Commonwealth Bank June Household Spending Index down for renters

Duncan EvansNewsWire
Spending data from Commonwealth Bank shows renters are pulling back on spending. NewsWire / Roy VanDerVegt
Camera IconSpending data from Commonwealth Bank shows renters are pulling back on spending. NewsWire / Roy VanDerVegt Credit: News Corp Australia

Banking behemoth Commonwealth Bank is warning of a growing split in Australia between renters and everyone else.

The bank’s latest household spending report shows Australians without a home ownership stake are pulling back on outlays, while mortgage holders or outright owners are increasing their spend.

Spending by renters is down 0.9 per cent in the year to June, the report states, while spending for mortgage holders is up 1.5 per cent over the same period.

Australians who own their homes outright lifted their spend by 2.1 per cent across the year.

“If you look at spending by home ownership status, the report shows how difficult it is for renters,” Commonwealth Bank chief economist Stephen Halmarick told NewsWire.

“Their spending is significantly weaker than mortgage holders or owner outrights.

“For renters, perhaps younger cohorts, their income is not rising as fast as their cost of housing.

“They are really having to pull back on their spending to make ends meet.”

Since March 2020, the national rental vacancy rate has slumped 43 per cent, according to data from REA’s PropTrack, as surging demand for housing outstrips supply.

Camera IconCommonwealth Bank’s Household Spending Insights index is an important indicator on the state of the Australian economy. NewsWire / Diego Fedele Credit: News Corp Australia

The drastic imbalance has pushed average weekly rents higher, with the national average for apartments now sitting at $584, a 9.8 per cent increase in the past year.

While renters are pulling back, the bank’s overall Household Spending Insights index lifted 0.6 per cent in June to 150.5 points, following a 0.7 per cent rise in May for a yearly 3.9 per cent increase.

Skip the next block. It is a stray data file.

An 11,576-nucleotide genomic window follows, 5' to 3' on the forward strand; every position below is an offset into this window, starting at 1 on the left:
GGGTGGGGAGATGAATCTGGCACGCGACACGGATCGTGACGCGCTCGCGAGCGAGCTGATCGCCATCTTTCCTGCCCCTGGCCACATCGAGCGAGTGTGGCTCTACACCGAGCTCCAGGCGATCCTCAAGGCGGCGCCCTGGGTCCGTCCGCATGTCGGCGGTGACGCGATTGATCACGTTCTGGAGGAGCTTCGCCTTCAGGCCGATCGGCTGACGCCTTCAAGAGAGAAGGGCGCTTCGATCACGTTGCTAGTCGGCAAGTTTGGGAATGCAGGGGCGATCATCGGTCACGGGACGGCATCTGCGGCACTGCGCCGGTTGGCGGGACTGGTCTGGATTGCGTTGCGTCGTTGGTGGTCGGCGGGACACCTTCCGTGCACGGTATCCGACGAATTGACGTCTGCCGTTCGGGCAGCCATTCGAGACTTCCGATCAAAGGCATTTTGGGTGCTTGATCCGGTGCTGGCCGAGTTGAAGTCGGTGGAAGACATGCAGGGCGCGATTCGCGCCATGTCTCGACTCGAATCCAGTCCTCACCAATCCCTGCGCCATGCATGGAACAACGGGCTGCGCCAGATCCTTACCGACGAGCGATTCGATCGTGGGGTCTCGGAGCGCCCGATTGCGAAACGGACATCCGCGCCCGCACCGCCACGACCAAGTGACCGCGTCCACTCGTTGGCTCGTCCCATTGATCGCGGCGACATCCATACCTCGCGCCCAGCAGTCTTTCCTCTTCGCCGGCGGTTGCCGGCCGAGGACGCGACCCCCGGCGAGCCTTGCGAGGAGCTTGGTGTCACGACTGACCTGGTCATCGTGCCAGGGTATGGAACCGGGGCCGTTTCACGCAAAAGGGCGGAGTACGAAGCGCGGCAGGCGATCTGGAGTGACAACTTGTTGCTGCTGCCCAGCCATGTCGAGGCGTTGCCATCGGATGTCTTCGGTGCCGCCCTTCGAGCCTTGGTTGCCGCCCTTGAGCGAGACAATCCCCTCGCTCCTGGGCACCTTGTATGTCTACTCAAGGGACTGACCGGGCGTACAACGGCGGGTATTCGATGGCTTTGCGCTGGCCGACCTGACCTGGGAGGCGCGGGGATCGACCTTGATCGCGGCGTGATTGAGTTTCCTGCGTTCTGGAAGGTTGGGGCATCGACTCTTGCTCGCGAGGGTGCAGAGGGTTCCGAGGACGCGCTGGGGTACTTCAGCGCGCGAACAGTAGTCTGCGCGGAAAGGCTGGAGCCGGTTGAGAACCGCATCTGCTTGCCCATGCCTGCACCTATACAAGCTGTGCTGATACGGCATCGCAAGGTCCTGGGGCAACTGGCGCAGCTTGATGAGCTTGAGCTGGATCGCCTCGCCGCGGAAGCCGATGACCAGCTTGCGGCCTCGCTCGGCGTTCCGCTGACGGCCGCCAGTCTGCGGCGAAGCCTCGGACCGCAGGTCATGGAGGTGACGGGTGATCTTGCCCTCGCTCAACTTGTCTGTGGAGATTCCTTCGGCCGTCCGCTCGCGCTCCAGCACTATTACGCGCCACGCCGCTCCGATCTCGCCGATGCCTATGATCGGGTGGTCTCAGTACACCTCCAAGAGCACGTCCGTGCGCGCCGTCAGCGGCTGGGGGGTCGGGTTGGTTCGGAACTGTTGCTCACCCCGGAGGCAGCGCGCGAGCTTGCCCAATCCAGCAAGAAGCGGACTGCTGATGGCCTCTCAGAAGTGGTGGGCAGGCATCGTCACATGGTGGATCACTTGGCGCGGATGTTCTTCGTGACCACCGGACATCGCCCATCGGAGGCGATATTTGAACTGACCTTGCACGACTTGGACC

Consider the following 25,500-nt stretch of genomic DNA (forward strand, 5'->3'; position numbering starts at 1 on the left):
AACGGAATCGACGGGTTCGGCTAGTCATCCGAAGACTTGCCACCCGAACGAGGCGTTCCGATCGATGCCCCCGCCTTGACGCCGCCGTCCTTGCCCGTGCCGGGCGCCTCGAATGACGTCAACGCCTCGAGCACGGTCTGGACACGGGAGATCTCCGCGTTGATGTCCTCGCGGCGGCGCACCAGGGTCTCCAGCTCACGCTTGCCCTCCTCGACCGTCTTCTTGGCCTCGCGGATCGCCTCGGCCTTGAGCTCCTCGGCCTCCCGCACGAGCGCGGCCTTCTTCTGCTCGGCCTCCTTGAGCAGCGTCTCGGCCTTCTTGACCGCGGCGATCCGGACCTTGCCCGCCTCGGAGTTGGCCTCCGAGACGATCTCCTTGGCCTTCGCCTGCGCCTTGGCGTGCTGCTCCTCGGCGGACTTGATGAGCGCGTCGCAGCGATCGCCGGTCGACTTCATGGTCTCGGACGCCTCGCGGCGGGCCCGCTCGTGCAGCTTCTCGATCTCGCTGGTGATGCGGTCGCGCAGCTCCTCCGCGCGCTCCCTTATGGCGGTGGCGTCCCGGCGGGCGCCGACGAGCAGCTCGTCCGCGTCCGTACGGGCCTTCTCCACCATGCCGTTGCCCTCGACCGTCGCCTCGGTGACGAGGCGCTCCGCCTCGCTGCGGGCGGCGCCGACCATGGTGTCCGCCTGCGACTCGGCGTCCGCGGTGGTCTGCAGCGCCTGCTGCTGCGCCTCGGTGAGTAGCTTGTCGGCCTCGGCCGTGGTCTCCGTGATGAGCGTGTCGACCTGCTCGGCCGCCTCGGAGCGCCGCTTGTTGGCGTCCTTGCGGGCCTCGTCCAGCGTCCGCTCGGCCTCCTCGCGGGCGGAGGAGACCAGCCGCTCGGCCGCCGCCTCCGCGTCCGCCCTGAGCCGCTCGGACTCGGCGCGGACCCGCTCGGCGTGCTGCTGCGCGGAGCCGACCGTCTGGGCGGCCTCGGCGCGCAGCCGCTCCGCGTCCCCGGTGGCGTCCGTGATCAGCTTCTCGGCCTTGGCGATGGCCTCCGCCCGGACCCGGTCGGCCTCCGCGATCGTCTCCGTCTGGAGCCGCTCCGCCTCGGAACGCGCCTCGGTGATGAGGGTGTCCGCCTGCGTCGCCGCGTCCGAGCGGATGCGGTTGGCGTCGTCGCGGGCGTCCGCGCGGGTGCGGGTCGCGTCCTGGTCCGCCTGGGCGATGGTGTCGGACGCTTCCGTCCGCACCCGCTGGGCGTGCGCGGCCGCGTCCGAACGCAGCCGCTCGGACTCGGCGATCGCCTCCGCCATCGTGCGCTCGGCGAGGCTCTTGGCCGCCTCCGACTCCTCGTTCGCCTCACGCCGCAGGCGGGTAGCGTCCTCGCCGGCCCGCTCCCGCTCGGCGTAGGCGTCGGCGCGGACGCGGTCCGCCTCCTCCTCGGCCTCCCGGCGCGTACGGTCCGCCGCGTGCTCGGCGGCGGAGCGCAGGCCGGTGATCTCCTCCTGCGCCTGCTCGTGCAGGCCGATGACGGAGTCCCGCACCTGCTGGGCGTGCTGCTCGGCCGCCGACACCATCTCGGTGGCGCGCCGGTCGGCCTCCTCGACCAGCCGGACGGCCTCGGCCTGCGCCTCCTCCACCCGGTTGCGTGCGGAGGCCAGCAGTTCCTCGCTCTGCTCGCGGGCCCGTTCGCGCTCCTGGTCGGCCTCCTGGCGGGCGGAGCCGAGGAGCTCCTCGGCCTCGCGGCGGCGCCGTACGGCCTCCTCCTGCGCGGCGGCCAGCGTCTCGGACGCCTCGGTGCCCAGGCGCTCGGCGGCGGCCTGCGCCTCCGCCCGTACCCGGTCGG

The data is drawn from de-identified payments from the bank’s seven-million customer base, accounting for about 30 per cent of Australian consumer transactions.

Eight of 12 spending categories lifted last month, led by recreation and hospitality, which recorded a 3.2 per cent rise.

Online bookings from Australians looking to take holidays helped push the rise, Mr Halmarick said.

“The increase (in June) was pretty narrowly based. Really, it was recreation, hospitality, food and beverages that provided most of the increase,” he said.

“But year-to-June spending is stronger in essential services, where prices are rising.

“Insurance, health, education and utilities, that’s where the biggest increase is.”

Camera IconCommonwealth Bank is Australia’s largest bank, with some seven million customers. NewsWire / Gaye Gerard Credit: News Corp Australia

Year-to-June spending on insurance is up 8.8 per cent and up 5.9 per cent for health. Spending on utilities increased 6.8 per cent.

Recreation, by contrast, recorded a 0.2 per cent lift across the year.

Consumer spending makes up about 50 per cent of the economy and CBA’s index is a closely watched economic indicator.

Mr Halmarick said the report reflected the country’s “sticky” inflation challenge.

“They highlight what the RBA (Reserve Bank of Australia) has highlighted, which is that a significant amount of ongoing inflation pressures are in these essential services, which are more difficult to impact with interest rates,” he said.

“Some of these essential services are really driving the stickiness of inflation.

“I don’t think the June numbers change that narrative.”

Originally published as Commonwealth Bank June Household Spending Index down for renters

Get the latest news from thewest.com.au in your inbox.

Sign up for our emails